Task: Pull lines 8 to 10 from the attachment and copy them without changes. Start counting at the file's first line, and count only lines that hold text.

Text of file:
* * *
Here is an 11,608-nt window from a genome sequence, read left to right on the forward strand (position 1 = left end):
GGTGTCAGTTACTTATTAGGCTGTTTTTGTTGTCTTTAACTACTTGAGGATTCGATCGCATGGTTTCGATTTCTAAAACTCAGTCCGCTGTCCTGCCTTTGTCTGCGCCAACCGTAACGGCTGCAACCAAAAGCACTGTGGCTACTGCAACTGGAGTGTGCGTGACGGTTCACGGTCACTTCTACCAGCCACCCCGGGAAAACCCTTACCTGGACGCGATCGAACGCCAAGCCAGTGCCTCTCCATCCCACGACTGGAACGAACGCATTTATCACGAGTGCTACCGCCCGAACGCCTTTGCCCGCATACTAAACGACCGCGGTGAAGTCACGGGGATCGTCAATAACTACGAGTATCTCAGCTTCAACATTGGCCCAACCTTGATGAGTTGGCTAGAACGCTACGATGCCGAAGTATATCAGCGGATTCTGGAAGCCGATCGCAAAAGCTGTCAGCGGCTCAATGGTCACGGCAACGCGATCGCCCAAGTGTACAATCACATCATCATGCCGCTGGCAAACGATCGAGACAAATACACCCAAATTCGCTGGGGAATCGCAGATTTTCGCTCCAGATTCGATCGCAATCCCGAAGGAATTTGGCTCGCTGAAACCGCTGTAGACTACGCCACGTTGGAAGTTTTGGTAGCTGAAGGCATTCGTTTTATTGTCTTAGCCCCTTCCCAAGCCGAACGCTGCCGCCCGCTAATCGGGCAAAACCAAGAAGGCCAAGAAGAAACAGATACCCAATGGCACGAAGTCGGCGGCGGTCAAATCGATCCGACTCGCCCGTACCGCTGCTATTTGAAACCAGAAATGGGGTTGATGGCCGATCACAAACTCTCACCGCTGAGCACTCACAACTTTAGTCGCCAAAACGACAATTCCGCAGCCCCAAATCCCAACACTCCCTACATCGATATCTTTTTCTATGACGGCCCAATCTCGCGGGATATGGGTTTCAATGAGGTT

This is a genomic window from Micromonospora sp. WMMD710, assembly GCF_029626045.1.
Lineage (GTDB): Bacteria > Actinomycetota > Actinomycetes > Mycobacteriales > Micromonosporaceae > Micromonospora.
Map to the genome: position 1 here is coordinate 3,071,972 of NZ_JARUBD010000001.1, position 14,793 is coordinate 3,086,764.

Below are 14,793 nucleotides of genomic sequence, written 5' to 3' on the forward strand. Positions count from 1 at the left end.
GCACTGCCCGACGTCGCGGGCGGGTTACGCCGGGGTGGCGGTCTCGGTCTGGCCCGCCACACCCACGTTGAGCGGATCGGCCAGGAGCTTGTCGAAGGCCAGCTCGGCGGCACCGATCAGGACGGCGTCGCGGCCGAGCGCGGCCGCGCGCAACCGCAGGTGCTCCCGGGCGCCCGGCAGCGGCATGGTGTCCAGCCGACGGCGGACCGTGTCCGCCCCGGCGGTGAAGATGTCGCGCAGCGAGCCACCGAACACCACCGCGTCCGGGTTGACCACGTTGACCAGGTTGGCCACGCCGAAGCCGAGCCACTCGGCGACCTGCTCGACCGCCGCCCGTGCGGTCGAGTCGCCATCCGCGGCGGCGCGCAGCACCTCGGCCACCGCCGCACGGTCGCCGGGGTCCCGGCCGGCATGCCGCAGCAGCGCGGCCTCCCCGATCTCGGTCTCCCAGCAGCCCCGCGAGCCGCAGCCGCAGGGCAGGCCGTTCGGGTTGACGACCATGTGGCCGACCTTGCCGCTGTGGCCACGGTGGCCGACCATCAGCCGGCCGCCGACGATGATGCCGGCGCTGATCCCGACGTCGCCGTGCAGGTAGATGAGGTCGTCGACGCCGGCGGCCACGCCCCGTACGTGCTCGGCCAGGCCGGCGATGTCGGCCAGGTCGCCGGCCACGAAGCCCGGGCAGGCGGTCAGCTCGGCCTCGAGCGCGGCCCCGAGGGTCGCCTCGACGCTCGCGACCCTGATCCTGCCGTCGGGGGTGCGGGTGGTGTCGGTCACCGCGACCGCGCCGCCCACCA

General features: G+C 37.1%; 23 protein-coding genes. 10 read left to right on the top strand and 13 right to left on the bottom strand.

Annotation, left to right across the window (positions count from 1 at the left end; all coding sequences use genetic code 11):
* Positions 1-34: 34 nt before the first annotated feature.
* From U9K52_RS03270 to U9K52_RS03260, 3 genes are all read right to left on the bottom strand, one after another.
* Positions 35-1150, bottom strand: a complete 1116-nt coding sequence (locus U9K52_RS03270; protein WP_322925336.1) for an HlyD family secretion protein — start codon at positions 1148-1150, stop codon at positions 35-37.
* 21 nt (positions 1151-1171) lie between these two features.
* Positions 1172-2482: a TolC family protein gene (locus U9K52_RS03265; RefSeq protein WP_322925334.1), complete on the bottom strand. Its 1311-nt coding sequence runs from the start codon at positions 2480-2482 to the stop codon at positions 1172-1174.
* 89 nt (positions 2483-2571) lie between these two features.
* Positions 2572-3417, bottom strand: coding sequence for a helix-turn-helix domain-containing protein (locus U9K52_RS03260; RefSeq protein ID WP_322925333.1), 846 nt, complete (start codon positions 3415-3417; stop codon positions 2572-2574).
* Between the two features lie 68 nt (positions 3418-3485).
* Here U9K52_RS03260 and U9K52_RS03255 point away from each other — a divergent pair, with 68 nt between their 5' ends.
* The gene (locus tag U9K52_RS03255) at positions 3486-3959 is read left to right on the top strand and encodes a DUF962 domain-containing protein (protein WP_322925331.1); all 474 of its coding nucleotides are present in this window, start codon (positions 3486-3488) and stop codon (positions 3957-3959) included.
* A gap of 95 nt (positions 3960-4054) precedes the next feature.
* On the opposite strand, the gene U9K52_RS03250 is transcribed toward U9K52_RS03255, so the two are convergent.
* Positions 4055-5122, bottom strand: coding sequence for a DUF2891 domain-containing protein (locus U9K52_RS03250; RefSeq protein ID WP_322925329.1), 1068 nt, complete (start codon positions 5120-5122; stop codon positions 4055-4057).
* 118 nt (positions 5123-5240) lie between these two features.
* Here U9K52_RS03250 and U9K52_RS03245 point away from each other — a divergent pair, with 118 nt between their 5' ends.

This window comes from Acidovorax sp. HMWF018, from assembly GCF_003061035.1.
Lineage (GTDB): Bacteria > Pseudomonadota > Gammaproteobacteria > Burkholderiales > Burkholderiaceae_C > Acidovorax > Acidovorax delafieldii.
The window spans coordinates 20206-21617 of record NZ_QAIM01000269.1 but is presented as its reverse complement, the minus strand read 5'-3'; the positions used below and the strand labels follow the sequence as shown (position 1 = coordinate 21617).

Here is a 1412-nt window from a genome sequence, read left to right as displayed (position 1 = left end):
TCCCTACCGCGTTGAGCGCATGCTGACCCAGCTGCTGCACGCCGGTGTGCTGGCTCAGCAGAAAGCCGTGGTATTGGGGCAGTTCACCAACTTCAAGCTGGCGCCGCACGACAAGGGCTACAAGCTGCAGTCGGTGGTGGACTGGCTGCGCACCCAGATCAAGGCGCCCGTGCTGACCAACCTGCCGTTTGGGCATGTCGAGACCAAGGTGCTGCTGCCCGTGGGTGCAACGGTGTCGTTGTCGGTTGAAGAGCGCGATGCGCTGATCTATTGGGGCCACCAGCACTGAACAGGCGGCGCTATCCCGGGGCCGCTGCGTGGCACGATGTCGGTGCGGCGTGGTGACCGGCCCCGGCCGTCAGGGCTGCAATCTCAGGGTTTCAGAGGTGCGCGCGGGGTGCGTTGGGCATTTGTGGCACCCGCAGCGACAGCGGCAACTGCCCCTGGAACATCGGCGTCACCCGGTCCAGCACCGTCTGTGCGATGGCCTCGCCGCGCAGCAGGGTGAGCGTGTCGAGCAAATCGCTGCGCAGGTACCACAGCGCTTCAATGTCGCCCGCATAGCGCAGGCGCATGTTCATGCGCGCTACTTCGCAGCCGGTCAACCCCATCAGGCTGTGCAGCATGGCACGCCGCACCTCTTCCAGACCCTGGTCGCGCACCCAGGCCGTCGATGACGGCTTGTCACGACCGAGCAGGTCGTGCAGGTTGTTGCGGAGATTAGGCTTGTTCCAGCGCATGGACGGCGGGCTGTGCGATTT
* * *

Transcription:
General features: G+C 37.1%; 23 protein-coding genes. 10 read left to right on the top strand and 13 right to left on the bottom strand.

Annotation, left to right across the window (positions count from 1 at the left end; all coding sequences use genetic code 11):
* Positions 1-34: 34 nt before the first annotated feature.